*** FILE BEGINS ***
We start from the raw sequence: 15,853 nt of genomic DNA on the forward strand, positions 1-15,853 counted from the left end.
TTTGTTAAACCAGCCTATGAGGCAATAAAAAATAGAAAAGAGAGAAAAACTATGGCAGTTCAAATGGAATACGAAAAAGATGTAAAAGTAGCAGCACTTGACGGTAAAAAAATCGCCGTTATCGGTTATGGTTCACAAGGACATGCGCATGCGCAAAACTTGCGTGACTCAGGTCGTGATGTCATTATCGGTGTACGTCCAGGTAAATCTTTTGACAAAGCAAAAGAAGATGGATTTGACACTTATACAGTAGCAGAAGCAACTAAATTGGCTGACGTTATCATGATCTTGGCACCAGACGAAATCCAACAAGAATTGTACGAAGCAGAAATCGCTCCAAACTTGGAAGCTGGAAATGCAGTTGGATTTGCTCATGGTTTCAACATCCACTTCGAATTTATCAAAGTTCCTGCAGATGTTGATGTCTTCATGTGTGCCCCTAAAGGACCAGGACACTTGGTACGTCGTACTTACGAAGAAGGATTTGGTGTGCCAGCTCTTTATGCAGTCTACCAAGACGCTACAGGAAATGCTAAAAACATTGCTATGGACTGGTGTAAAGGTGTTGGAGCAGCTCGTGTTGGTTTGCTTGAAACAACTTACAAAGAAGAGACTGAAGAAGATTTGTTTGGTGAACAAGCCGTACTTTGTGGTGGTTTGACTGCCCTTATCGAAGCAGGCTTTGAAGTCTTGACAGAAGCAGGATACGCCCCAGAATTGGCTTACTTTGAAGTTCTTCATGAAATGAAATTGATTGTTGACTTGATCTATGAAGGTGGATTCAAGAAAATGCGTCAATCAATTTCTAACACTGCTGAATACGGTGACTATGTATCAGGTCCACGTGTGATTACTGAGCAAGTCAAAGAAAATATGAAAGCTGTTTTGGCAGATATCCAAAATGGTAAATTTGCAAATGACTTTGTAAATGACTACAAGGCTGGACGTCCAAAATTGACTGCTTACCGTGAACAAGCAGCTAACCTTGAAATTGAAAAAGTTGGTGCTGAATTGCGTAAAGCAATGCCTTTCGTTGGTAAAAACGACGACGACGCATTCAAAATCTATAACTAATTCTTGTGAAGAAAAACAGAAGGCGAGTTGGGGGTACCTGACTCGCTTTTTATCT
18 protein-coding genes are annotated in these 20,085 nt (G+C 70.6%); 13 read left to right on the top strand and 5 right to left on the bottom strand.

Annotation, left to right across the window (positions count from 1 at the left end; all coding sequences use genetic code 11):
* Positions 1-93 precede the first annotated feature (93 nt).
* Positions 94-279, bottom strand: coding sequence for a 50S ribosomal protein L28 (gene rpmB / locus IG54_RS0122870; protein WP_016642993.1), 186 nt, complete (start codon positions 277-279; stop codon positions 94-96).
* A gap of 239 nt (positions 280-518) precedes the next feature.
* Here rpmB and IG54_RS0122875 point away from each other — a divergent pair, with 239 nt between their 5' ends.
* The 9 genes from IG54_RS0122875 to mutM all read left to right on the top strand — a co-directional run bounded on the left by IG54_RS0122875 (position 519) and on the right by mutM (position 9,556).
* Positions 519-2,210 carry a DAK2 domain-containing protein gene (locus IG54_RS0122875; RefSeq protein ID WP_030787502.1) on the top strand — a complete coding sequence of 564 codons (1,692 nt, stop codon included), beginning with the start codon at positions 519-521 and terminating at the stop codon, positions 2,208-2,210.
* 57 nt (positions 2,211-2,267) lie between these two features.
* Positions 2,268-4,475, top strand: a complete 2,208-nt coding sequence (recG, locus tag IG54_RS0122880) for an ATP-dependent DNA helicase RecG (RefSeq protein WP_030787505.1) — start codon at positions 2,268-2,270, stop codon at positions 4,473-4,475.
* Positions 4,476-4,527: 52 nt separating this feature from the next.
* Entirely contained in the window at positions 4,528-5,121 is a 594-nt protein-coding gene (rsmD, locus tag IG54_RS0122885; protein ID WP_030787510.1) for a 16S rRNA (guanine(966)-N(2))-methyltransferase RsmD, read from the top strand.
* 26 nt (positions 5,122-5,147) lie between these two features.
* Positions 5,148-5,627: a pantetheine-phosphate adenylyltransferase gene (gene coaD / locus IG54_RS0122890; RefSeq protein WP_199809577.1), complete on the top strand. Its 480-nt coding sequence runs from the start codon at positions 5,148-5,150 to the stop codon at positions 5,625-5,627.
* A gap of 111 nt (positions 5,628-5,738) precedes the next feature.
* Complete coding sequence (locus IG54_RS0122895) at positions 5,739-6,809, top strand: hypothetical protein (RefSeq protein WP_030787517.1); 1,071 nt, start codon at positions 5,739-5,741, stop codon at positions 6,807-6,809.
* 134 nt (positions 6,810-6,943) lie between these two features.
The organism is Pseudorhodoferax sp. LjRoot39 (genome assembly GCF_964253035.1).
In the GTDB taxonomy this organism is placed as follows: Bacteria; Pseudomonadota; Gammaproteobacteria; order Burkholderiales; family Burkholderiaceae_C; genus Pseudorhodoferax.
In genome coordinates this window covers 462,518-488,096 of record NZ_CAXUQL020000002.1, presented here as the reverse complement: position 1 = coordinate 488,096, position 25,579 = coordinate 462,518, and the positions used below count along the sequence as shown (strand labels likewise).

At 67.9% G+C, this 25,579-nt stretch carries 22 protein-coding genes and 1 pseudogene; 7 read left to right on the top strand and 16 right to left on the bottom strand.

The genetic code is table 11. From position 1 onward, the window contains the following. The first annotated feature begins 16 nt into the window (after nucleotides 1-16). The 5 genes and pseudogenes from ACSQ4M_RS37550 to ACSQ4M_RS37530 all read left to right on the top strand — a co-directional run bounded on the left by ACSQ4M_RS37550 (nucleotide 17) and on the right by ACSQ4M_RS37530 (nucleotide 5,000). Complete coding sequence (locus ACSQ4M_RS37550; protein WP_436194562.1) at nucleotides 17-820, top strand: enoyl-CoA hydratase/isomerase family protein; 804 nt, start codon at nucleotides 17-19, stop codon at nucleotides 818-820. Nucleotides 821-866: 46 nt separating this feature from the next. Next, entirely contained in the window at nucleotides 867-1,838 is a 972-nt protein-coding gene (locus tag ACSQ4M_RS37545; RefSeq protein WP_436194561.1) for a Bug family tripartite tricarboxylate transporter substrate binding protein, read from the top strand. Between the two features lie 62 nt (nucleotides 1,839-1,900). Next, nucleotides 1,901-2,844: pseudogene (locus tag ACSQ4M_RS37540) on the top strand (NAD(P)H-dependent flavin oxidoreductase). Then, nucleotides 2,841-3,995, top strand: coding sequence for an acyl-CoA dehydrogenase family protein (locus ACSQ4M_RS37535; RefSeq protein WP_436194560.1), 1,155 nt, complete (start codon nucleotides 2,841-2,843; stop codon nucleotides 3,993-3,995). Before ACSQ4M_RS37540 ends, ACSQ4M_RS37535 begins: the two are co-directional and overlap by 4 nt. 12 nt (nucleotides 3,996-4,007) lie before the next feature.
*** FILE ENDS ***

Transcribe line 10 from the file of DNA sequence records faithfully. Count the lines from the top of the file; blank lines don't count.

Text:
* Positions 519-2,210 carry a DAK2 domain-containing protein gene (locus IG54_RS0122875; RefSeq protein ID WP_030787502.1) on the top strand — a complete coding sequence of 564 codons (1,692 nt, stop codon included), beginning with the start codon at positions 519-521 and terminating at the stop codon, positions 2,208-2,210.